The catheter probe 300 is a single-use replaceable part of the device that is firmly attached to the sliding unit 306 during operation and contains a rigid catheter tube 308 with an internal channel and an inflatable elastic balloon 309 on the distal end. The tube 308 contains a fluid distributing opening 316 for inflation of the elastic balloon 309. Non-elastic balloons may also be used for the purposes of the invention but they are less advantageous as their inflated diameter is limited. The fluid pump composed of the cylinder 312 with the plunger 313, the probe 300 with the catheter 308 and the balloon 309 and the pressure sensor 304 together form a sealed hydraulic circuit. The linear actuator 310 with the attached cylinder 312 and the plunger 313 is adapted to control the inflation or deflation of the balloon 309 to the desired volume or pressure. In a portable version of the device, an electronic data acquisition and processing unit as well as a power unit comprising batteries can be also placed in the housing 305. Alternatively, the data can be transmitted wirelessly or via cable to a desktop control and data acquisition unit (not shown).
The diagram of evaluating cervix in females using the system of the invention is presented in
Another application of the handheld device of the invention is illustrated in
In operation, the catheter 11 is manually inserted along the urinary tract until the balloon 12 reaches the urinary bladder. The catheter 11 with the balloon 12 are then moved back from the bladder outlet towards the prostate. The initial infused volume of the balloon 12 is selected so that the balloon just slightly touches the walls of the urethra, which is indicated by a small increase in the balloon pressure. The catheter 11 is then pulled straight by holding the device with small tension so as to provide for linear movement of the balloon when the device is activated. Automatic acquisition of ΔP vs. R profiles along the urethra is performed by one of the above described methods, either a constant pressure method or a constant volume method. The opening of the urine bladder into urethra can be used as an easy to detect reference point to set a zero coordinate in tracking the balloon 12. After the first pass of the balloon along the urethra, it is returned back and inflated to the next level of constant pressure P or volume V for another pass through the organ. After accumulating data from two or more runs along the urethra, the system calculates the results in terms of the elastic modulus E, diameter of the channel or other mechanical and elastic properties of the urine tract.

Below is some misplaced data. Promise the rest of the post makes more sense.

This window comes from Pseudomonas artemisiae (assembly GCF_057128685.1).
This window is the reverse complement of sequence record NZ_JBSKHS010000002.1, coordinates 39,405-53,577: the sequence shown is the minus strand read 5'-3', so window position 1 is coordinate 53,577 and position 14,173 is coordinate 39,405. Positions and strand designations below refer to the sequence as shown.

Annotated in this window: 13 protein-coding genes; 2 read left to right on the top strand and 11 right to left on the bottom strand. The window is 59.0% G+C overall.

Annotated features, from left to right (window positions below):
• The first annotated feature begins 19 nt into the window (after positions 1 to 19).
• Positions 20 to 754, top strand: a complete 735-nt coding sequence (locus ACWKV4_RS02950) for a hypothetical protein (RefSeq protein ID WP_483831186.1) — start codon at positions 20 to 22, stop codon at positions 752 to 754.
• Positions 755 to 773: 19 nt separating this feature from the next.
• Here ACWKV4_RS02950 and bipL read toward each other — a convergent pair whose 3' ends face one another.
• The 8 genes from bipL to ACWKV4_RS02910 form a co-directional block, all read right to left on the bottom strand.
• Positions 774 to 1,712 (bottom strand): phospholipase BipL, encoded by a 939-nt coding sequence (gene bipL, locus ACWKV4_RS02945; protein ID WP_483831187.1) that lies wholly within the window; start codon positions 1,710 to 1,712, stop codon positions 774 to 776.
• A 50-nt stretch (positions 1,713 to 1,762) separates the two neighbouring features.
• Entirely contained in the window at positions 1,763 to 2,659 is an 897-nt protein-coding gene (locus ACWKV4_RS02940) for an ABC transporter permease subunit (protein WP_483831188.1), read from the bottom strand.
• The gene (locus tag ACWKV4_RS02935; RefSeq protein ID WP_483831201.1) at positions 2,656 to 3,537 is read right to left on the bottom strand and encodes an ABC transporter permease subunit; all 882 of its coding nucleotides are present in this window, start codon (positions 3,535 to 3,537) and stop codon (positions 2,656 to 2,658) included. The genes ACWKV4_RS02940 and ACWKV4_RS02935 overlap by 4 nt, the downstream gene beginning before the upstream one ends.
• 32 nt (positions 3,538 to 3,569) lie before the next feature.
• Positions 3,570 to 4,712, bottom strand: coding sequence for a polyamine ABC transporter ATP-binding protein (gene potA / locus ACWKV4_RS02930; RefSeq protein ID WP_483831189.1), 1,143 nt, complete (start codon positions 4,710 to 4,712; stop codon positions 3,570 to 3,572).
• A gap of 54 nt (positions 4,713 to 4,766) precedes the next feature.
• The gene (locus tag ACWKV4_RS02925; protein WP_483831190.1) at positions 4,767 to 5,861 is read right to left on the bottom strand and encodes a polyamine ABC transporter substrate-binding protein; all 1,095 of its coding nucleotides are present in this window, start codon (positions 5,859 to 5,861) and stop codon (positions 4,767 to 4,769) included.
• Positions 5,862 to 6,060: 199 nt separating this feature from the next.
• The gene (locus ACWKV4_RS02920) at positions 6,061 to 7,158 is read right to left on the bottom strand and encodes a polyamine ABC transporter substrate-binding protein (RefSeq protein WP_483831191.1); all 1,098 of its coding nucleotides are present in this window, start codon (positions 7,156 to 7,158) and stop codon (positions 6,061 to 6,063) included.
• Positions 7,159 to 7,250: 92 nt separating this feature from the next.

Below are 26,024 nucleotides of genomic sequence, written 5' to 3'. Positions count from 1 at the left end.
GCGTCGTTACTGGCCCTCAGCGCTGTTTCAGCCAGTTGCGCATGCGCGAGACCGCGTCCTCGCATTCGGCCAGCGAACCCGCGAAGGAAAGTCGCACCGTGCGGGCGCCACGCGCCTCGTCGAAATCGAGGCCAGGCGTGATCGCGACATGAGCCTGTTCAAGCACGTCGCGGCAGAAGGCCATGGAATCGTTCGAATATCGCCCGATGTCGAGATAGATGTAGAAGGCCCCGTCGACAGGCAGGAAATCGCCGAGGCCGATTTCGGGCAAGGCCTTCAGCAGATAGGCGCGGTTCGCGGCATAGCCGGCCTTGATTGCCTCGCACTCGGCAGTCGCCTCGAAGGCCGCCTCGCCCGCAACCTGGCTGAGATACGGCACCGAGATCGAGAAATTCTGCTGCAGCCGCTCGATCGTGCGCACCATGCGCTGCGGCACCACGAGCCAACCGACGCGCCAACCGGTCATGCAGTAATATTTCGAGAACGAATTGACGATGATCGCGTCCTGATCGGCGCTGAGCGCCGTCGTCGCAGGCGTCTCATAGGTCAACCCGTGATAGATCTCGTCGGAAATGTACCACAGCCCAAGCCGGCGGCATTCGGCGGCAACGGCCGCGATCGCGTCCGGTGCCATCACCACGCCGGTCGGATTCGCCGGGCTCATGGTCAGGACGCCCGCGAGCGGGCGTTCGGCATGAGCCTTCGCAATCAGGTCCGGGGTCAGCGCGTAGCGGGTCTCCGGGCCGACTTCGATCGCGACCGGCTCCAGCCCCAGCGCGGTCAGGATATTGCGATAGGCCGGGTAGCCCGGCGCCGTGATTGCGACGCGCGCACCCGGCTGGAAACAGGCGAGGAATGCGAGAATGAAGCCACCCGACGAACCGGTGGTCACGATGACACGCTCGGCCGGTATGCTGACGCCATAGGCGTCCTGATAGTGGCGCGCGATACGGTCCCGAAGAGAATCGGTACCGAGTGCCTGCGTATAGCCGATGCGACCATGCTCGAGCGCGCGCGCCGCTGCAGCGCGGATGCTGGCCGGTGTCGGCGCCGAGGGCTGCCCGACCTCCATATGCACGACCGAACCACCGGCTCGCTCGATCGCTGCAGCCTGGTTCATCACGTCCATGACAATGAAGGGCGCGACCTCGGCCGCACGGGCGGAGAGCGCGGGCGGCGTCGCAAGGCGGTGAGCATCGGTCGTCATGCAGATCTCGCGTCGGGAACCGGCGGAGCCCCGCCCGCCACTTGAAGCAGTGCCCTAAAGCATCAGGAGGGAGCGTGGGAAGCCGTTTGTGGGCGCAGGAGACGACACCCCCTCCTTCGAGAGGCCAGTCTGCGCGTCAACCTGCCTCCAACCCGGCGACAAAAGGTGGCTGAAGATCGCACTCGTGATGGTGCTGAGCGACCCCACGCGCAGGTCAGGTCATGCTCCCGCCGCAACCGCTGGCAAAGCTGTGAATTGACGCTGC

Simultaneous varying of the balloon pressure and volume during examination is also contemplated by this invention. This more complicated method of evaluation may be used with hollow organs in which diameter and stiffness vary abruptly and significantly. In this case, the entire length of the lumen may be divided for the purposes of evaluation into several regions and region-specific evaluation profile may be used for each of these regions. When the balloon is moved from one region to the next, additional fluid volume may be infused or removed to provide the new basis for evaluation.
Although the invention herein has been described with respect to particular embodiments, it is understood that these embodiments are merely illustrative of the principles and applications of the present invention. For example, this disclosure refers mainly to a liquid- or gas-filled balloon which is moved along the lumen of a hollow organ in order to measure its mechanical properties. Mechanically-expanded catheter tips may afford similar properties as liquid-filled balloons. Various wire cages and meshes can be mechanically expanded to varying degree so as to impart similar outward forces on the surrounding organs and tissues. In that case, balloon volume may be replaced with the balloon radius and balloon pressure may be replaced with the cage compression force. Moving a mechanically-expanded tip along the lumen of a target organ is therefore considered to be within the scope of the present invention.
It is therefore to be understood that numerous modifications may be made to the illustrative embodiments and that other arrangements may be devised without departing from the spirit and scope of the present invention as defined by the appended claims.
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|International Classification||A61B5/117, A61B5/103|
|Cooperative Classification||A61B5/205, A61B5/037, A61B5/03, A61B5/4381, A61B5/42|
|European Classification||A61B5/03, A61B5/42, A61B5/43M2|